Murder Victims' Daughter Ready To Close 20-Year Chapter Fighting For Justice


Thursday, January 12th 2023, 5:57 pm



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Oklahoma death row prisoner Scott Eizember was executed for a double murder that happened nearly 20 years ago.

AJ and Patsy Cantrell's grandson said the past two decades have been a nightmare for his family and it's unfortunate it took so long to get to this point.

Eizember broke into the Cantrell's home in Depew in 2003, to spy on his girlfriend. When the AJ and Patsy came home and found him, he killed them.

That crime led to a 37-day manhunt for Eizember, which is the longest in state history.

While on the run, Eizember shot his ex-girlfriend's teenaged son, beat up her mother and kidnapped another couple, before he was finally arrested.

News On 6’s Lori Fullbright has been covering this case for two decades and was in the execution chamber Thursday as a witness.

Debra Wyatt, AJ and Patsy's daughter, said the execution wasn’t one of joy or celebration; it was just a relief to finally have this terrible, long chapter of her life closed.

She’s tired, tired of fighting for justice, tired of fighting for a murderer to be held accountable, and tired of the focus being on him rather than her parents.

Debra said her family never asked for any of this. Her parents were random, innocent victims who never did anything but raise a family and do good for their community.

She said their lives touched many people and their deaths left a hole that could never be filled.

"I’ll never forget when we first had to enter that house after it was cleaned up by the crime scene people and there was a bloody fingerprint on the wall," Debra recalled.

She said her family didn’t want this execution out of revenge, but because they believe it was a fitting punishment for the vile nature of the crime.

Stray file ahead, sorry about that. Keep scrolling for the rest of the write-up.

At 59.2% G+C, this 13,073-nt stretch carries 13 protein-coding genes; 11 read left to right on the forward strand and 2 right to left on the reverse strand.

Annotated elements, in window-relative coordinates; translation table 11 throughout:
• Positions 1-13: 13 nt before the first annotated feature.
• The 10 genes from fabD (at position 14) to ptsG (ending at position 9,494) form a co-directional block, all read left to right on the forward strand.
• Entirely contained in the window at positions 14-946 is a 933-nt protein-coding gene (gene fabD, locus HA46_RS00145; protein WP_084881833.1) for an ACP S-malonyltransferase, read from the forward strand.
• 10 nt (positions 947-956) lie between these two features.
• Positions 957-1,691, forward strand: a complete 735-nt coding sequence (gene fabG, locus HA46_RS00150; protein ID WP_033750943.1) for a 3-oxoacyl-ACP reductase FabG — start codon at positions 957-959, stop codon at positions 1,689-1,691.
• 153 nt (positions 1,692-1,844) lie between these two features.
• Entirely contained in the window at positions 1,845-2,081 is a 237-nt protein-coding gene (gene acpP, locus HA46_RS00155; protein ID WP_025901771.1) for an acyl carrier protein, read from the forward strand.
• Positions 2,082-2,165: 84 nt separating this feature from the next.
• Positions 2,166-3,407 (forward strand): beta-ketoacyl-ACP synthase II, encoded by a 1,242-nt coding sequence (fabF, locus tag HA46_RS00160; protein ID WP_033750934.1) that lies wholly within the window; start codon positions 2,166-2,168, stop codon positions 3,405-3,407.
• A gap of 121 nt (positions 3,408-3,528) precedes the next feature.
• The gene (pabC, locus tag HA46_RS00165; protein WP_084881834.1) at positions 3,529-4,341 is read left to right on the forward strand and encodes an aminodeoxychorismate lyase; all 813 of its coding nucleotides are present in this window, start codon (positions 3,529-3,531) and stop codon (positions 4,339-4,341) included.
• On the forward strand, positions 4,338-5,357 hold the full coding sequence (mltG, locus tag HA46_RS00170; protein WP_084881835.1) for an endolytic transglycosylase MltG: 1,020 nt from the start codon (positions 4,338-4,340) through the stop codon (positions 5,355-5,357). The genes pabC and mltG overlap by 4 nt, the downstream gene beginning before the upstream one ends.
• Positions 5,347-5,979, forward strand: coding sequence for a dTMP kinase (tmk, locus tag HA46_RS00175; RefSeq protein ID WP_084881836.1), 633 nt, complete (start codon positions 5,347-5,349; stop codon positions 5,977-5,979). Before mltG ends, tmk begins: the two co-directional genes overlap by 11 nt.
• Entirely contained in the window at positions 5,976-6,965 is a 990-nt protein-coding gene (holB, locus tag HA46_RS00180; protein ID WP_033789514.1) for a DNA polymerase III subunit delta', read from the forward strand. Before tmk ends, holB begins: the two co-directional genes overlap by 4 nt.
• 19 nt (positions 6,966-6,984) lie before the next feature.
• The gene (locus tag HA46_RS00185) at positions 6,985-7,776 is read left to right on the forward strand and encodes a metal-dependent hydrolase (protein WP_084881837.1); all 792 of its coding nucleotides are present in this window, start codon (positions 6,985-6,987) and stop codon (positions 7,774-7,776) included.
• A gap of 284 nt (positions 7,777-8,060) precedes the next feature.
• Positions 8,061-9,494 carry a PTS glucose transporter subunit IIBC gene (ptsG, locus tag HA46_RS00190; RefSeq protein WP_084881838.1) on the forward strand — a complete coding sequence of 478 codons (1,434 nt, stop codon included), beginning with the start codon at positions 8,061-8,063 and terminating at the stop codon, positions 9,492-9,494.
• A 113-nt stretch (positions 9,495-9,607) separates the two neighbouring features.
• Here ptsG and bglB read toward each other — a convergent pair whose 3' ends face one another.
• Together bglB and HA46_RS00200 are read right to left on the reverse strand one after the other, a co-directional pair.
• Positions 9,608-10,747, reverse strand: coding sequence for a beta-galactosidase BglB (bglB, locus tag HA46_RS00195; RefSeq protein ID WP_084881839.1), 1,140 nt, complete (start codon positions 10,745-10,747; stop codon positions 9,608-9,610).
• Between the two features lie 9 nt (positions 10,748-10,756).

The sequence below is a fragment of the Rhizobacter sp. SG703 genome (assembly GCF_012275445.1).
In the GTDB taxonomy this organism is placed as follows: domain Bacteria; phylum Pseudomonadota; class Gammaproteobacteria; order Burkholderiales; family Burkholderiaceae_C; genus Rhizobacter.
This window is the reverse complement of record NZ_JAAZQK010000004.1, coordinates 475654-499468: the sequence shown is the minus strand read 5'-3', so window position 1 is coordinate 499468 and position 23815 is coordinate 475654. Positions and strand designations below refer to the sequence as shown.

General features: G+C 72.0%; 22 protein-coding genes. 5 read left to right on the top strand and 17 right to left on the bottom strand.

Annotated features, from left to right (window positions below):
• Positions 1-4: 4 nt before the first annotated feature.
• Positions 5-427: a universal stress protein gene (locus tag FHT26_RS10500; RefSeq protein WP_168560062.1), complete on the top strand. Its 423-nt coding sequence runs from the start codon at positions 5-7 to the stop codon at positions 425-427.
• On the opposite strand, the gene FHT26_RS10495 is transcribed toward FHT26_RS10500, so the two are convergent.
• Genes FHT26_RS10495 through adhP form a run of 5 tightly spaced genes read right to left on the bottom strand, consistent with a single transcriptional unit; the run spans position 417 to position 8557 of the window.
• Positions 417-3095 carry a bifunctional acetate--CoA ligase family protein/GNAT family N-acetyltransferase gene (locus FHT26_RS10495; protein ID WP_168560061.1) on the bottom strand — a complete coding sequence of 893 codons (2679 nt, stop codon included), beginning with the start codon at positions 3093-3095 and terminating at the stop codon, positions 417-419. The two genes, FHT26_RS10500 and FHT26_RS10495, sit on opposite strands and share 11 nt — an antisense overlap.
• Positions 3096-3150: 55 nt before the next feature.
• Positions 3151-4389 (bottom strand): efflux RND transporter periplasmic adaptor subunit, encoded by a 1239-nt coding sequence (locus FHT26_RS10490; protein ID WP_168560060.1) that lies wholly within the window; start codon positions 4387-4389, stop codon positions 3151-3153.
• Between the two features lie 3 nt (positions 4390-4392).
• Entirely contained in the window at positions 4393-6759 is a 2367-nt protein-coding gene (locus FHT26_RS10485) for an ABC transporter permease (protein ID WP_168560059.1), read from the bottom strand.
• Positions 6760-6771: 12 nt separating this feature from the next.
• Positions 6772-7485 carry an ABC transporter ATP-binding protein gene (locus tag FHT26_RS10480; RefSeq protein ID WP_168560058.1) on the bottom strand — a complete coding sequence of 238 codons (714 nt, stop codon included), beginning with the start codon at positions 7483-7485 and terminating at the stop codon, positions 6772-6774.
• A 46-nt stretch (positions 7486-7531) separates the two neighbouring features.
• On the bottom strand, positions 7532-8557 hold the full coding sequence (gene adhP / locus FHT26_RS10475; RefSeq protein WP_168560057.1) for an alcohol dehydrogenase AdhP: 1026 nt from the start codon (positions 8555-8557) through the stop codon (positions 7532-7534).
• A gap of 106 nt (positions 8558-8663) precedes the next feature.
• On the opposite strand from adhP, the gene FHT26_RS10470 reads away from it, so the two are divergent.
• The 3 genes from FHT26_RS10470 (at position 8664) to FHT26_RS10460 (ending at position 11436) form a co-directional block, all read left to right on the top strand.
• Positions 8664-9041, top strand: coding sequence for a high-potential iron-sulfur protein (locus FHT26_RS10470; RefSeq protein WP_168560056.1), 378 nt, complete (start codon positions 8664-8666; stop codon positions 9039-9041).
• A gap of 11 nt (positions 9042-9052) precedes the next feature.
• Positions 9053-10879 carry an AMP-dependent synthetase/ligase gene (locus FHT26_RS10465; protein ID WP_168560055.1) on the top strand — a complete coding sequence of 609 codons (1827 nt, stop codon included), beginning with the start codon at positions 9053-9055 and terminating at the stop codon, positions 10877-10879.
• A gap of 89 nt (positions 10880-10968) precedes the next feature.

Debra said a death penalty should never take this long, because it puts victims’ families through decades of torture.

"Every time something got delayed, my heart would just sink and think, 'Please, is this ever going to be over?'" said Debra.

In his final words, Debra did not hear an apology for the lives taken or for the years of grief.

"It’s hard to listen to what he said and not be hurt by it still,” Debra said.

Debra has been a champion for other victims, speaking to groups all over the state and even earning a Governor’s commendation, but has only ever wanted her parents to have lived out their lives in peace.

Her dad was widely known for his music and artwork. Her mother was a woman of deep faith. They raised their girls on the Circle Drive Ranch on highway 66. It was a good life, until violence changed it all.

"It’s been quite a journey, quite a journey and I wouldn’t want anybody to have to travel this road, ever," Debra said.

Most people don’t know Debra’s sister was murdered in a domestic situation and they buried her two days before the murder trial began for her parents' murders.

Debra has MS, which is made worse by stress and the last 20 years have been filled with great stress.

Now, she just wants to enjoy her family, her husband of 43 years, her sons and grandchildren. Someday, she’d like to write a book about her parents and this case.

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